• Next, services to which the patient subscribes are loaded on onto the patient station by loading the icons that correspond to a subscribed service onto the patient station 314. Based on the icons loaded onto the patient station, active and passive sensors that correspond to the service icons loaded may be activated by engaging the icons. For example, an icon that is loaded onto the patient workstation is to facilitate glucose monitoring. That icon has to be operatively connected to a sensor, which in this example is an active sensor, such as a glucose monitor. For glucose monitoring interface to be fully functional on the patient station, the glucose monitor must be activated and operatively connected to the patient workstation. In one embodiment operative connection and activation may be performed by Bluetooth communications. Next, parameters are set for active and passive sensors 316. Engaging the subscriber service icon causes the parameters for the active and passive sensors to be set 316. It is contemplated that active and passive sensors may be connected or communicating with the patient workstation via wired USB or serial connections, wireless Bluetooth, RFID or Zigbee communications or any other third party communications protocol. The Bluetooth communications link is performed by pairing the workstation with the active or passive sensor in accordance with normal Bluetooth pairing protocol.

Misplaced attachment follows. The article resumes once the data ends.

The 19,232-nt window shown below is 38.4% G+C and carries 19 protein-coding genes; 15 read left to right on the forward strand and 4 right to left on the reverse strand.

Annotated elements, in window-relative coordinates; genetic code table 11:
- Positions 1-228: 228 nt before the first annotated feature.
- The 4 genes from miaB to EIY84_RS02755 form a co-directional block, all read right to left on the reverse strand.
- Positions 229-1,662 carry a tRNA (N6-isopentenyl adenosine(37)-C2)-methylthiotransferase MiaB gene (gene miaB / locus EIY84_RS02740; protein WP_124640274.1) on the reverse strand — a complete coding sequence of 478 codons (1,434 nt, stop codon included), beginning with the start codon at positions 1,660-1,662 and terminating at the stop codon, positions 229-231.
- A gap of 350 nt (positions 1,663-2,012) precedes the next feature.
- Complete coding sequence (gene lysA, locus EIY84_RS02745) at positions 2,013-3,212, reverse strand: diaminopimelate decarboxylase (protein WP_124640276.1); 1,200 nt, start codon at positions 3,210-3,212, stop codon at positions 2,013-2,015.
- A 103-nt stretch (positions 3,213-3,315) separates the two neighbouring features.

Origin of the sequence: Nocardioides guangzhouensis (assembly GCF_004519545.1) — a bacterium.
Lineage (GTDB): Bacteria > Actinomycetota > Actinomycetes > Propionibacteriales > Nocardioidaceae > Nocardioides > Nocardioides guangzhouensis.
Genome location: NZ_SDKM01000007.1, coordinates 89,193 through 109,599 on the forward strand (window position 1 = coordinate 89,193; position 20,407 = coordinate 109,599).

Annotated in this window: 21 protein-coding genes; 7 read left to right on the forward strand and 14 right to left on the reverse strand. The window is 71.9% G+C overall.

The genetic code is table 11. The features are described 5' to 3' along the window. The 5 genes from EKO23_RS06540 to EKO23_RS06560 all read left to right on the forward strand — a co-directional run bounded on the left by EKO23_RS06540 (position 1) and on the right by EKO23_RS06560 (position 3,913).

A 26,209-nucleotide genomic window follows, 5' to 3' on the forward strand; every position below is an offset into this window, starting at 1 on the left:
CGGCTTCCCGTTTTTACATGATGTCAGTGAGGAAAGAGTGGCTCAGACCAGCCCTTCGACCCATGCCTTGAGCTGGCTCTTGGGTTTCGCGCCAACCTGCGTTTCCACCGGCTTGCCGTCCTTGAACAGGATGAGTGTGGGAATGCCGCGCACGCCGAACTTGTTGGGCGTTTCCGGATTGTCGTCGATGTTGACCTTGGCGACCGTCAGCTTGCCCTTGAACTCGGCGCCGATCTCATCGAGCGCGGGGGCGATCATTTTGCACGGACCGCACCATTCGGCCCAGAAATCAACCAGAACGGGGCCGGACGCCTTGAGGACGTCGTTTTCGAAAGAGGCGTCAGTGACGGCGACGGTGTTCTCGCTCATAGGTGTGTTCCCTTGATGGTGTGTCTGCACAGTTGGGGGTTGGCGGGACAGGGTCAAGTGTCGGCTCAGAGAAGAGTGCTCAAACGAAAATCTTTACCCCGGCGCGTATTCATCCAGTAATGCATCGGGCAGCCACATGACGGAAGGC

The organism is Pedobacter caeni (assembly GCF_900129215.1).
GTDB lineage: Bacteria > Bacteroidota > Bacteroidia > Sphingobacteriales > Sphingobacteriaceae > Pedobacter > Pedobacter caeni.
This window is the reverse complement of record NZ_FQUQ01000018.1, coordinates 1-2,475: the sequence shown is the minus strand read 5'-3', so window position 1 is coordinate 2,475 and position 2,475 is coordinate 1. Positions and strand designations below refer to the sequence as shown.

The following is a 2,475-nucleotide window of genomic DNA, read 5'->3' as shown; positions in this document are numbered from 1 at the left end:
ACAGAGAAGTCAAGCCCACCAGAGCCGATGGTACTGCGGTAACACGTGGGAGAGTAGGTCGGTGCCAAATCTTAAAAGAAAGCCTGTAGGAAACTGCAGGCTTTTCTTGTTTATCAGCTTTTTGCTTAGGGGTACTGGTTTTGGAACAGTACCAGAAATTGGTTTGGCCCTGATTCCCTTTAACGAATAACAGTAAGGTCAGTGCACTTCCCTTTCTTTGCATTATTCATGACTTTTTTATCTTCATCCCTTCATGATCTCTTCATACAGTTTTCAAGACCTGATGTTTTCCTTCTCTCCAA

• Following the setup of the parameters for active and passive sensors, in accordance with the services associated with a patient, the system tries to determine whether any active or passive sensors are available 318, 326. In the case of a diabetic patient they have engaged the icon for measuring their blood sugar level through use of the glucose monitor, an active sensor. Upon a determination that there are active sensors 318, a filtering mechanism 322 is engaged to make sure that only the proper data is being pulled into the patient workstation. Proper data is data that falls within previously defined minimum and maximum range levels. Data falling within the acceptable range is captured and stored on the patient station. When data received is above or below the range of acceptable data, the data is flagged and saved. An alert is also attached to the data and the alert is transmitted to the remote healthcare provider system to indicate a potential patient heath issue or a problem with the active sensor.